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Opportunity at Air Force Research Laboratory (AFRL)

Secure, Reliable, and Responsive Distributed Sensor Networks


Sensors Directorate, RY/Electromagnetics Technology Division

RO# Location
13.35.01.B6851 Wright-Patterson AFB, OH 454337542


Name E-mail Phone
Mumford, Philip D. 937.713.4042


The goal of multilayered sensing is to utilize all available sensors (wired and wireless; friend and enemy; static and mobile; air-, space-, and ground-based) to establish a pervasive sensor sphere capable of simultaneously monitoring the region of interest at different ranges and granularities. An important part of this vision is the development of inexpensive and easy-to-deploy secure, trusted wireless and wired sensor networks.

Small and cheap mobile wireless sensor nodes already exist, but traditional distributed computing and networking technologies cannot make efficient use of this new hardware because it is severely constrained in terms of processing power, memory, and battery life. Further complicating the problem is the desire to use these networks to provide situational awareness and threat detection in hostile environments. This introduces the need to reliably handle irregular network loads (such as when a threat is detected) in a time-sensitive manner while simultaneously securing the network against the environment, and software and hardware attack.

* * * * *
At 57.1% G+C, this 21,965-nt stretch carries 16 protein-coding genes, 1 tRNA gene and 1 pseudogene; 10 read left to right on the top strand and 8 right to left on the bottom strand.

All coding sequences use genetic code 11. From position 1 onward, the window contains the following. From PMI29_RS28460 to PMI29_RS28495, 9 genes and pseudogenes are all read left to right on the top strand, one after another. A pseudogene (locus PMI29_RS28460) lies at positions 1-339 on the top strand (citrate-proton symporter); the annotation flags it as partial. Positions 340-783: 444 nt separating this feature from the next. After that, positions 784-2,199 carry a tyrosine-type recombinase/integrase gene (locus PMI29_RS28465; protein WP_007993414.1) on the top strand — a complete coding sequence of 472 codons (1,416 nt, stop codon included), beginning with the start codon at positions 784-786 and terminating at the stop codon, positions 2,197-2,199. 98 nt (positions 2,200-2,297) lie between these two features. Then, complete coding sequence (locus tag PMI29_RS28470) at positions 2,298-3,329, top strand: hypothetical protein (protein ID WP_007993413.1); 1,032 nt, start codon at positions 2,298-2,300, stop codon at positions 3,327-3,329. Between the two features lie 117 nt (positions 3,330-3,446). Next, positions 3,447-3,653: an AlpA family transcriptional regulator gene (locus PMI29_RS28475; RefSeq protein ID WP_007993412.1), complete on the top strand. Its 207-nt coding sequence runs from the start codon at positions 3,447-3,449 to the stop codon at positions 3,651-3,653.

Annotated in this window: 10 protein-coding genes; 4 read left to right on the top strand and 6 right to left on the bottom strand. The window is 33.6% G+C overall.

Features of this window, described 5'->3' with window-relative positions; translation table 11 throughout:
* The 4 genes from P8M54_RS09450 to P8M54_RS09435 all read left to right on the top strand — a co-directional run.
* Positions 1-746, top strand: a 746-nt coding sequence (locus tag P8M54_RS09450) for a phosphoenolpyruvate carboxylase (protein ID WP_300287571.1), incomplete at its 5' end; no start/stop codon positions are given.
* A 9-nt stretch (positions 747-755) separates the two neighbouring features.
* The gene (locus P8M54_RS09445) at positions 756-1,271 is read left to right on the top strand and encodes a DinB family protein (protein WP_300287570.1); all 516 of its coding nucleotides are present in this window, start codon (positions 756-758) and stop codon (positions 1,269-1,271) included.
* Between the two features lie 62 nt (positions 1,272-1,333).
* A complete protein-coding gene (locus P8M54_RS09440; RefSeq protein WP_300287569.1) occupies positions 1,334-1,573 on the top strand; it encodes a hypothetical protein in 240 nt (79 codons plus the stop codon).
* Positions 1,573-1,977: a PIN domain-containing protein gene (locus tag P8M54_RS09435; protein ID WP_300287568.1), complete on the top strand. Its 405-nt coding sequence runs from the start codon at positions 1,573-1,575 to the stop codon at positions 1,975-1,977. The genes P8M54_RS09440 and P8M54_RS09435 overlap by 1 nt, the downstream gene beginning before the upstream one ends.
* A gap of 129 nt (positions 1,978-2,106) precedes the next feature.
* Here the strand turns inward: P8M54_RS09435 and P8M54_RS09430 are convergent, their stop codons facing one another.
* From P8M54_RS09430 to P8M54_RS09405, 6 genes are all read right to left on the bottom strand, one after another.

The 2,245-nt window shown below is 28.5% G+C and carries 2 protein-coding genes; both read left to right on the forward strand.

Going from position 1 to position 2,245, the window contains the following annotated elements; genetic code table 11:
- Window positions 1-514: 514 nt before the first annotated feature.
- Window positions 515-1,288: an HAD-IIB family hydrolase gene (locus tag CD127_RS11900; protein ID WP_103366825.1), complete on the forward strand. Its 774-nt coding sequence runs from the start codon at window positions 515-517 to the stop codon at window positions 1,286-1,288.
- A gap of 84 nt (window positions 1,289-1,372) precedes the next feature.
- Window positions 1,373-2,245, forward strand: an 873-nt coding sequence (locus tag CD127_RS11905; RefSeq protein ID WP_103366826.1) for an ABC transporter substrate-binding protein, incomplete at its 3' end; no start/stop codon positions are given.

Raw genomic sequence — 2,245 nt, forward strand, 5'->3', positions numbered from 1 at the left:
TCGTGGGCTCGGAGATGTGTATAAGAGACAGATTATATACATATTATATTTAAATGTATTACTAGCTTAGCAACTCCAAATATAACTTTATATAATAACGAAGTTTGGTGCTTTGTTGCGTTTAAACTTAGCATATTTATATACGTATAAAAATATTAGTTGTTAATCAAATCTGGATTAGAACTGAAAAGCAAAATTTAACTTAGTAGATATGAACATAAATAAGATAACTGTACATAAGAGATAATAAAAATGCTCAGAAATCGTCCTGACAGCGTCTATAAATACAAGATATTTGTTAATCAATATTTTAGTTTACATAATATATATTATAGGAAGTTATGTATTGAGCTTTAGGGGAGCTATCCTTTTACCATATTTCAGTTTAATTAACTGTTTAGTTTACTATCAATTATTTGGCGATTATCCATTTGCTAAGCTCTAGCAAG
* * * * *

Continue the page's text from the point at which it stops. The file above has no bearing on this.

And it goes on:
This emerging research area is broad and requires synthesizing and expanding on a variety of current fields. Traditional network research such as ad-hoc network formation, quality of service guarantees, and priority-based routing need to be re-examined with the particular needs of mobile sensor networks in mind. Security concerns related to the vulnerability of individual nodes need to be addressed, possibly by developing anti-tamper technologies or taking as much global information (such as network topology) as possible out of band. Distributed computing techniques such as distributed data structures and query aggregation need to be considered in light of possible node mobility and the severe resource limitations and security concerns of these applications. In short, this area offers opportunities for researchers from a wide range of backgrounds to contribute to a new and increasing important application domain.


Sensor grid; Semantic web; Mobile sensor network; Secure wireless network; Secure sensors; Trusted sensors;


Citizenship:  Open to U.S. citizens
Level:  Open to Postdoctoral and Senior applicants
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